The Tomcat saw some limited service as an adversary platform with Top Gun at Miramar and NSAWC at Fallon. F-14s were assigned to test organizations for the entire length of its service life. Indeed, the very last Tomcat built served exclusively with a test squadron from its acceptance until its retirement - never once landing on a carrier deck!

During its service in the US Navy, Tomcats equipped 24 Fleet squadrons (12 Air Wings), 4 Reserve Squadrons (2 Air Wings), 2 training squadrons, and 10 test/development organizations.

VF-201 received its first F-14 in January of 1987. It received very old Tomcats, which had been rebuilt by Grumman to new standards. They also got 2 of the last 4 F-14As off the production line. After the closure of NAS Dallas in 1996, the squadron moved to the new NAS Ft. Worth (ex-Carswell AFB). The Hunters gave up their Tomcats and became VFA-201 in 1998, flying F-18A Hornets. The squadron was finally disestablished in 2006 as a result of budget cuts. 160396, seen here on the Ft. Worth flightline in 1998, was the last Hunters CAG F-14. This jet survived its service with -201 and was retired to AMARC as 1K0118.

The very last F-14A built, BuNo 162711, was delivered to reserve squadron VF-202 at NAS Dallas directly from the Grumman factory in 1987. In a strange twist, VF-201 and VF-202 ended up flying the very oldest Tomcats in the inventory (albeit they had been rebuilt to new standards) and the very last F-14As produced - a very odd combination. 162711 had a surprisingly short career for such a young airframe. It last served with VF-101, and was reportedly delivered to NAS Jacksonville FL in a wrecked condition in 1998 - where it was to be dumped into the sea as an artificial reef.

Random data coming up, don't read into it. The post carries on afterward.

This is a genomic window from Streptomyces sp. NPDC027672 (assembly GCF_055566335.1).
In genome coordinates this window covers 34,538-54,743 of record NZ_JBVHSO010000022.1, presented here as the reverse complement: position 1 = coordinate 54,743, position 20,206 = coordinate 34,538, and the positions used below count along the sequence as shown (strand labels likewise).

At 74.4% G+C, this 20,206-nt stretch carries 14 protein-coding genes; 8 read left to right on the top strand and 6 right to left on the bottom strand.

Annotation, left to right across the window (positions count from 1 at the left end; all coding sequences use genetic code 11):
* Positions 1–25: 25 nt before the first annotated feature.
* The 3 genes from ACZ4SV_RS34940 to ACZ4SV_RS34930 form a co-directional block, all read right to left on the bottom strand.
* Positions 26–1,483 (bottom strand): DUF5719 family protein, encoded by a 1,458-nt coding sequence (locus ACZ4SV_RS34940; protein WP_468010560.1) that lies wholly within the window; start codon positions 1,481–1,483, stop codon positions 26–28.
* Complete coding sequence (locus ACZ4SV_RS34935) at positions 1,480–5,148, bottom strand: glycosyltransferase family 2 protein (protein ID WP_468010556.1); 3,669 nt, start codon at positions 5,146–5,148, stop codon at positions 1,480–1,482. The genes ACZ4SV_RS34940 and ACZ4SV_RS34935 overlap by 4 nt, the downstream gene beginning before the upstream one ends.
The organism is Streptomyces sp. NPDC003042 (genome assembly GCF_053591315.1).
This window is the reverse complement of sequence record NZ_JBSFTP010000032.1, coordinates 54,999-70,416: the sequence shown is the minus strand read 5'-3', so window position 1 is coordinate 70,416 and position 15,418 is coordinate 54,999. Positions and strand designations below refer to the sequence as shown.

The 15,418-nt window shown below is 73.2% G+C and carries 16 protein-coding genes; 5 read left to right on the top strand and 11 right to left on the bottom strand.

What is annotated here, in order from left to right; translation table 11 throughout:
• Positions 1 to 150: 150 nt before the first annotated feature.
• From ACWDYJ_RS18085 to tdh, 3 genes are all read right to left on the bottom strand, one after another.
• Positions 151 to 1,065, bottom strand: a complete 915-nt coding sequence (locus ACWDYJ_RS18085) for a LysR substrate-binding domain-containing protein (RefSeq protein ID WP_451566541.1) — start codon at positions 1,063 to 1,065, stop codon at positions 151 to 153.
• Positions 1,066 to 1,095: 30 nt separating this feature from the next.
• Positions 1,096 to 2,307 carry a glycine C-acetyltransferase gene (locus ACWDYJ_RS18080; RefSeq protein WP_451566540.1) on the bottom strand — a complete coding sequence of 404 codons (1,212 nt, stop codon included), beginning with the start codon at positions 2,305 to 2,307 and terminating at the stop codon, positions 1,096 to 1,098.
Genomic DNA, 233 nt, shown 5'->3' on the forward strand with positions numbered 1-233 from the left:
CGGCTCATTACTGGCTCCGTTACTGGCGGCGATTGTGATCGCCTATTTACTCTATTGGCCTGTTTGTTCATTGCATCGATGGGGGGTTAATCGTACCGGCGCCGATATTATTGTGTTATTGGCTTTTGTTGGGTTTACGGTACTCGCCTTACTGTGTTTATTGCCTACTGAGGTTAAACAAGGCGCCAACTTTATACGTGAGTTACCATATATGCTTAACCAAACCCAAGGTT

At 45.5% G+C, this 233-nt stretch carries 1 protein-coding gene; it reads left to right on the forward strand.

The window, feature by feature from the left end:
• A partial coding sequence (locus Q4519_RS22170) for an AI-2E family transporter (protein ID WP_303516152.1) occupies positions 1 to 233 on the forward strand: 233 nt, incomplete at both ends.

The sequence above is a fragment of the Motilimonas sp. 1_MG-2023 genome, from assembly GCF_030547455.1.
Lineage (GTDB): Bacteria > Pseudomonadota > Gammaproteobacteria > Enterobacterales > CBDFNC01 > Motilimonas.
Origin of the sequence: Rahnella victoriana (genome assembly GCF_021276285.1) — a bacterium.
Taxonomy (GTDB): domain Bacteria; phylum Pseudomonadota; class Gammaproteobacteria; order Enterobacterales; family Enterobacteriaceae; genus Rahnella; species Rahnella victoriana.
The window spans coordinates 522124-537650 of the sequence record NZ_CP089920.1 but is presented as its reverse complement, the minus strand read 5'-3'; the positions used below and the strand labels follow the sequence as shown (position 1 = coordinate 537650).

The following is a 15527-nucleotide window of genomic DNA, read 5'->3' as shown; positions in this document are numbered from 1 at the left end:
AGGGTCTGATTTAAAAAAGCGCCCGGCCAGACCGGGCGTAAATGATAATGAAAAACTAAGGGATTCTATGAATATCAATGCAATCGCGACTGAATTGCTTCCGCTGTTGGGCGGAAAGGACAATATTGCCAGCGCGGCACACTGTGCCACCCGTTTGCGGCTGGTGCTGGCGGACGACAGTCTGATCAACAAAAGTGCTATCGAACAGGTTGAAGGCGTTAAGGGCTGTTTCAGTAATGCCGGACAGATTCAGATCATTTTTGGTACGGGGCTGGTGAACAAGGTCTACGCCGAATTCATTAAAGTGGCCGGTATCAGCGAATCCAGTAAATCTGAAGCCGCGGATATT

VF-301 was one of two F-14 squadrons assigned to Reserve Carrier Air Wing 30, the West Coast NAVAIR reserve Air Wing. They were based at Miramar, where BuNo 158990 is seen in this photo. The Devil's Disciples were disestablished on December 31, 1994, when budget cuts eliminated Air Wing 30. 158990 was one of the first Tomcats retired from fleet service, going to AMARC on August 26, 1991, with inventory number 1K0039.

VF-302's Stallions were based at Miramar along with its sister squadron VF-301. Operating some of the oldest Tomcats in the fleet, the Stallions provided reservists with Tomcat training and flight time. BuNo 159591 is seen here waiting for takeoff at Bergstrom AFB during the RAM 88 Recon competition. -302's jets participating in the meet carried the TARPS (Tactical Air Recon Pod System) for film and other visual sensor data capture. VF-302 shut down on December 31, 1994, along with the rest of Reserve Carrier Air Wing 30. 159591 finished its flying career with VF-101, and was written off in April of 2001.

The Naval Air Test Center (NATC) at NAS Pax River made use of multiple F-14s over the life of the Tomcat program, to test systems and upgrades. Initially they carried the tail code 7T, which was the station code for Pax River. Later, when NATC was redesignated Strike Directorate, the tail code changed to SD. BuNo 158620, a very early production jet, is seen here passing through Dallas in 1985. In less than 2 years, it would be rebuilt by Grumman to newbuild standards, and be delivered to VF-202 at this very base.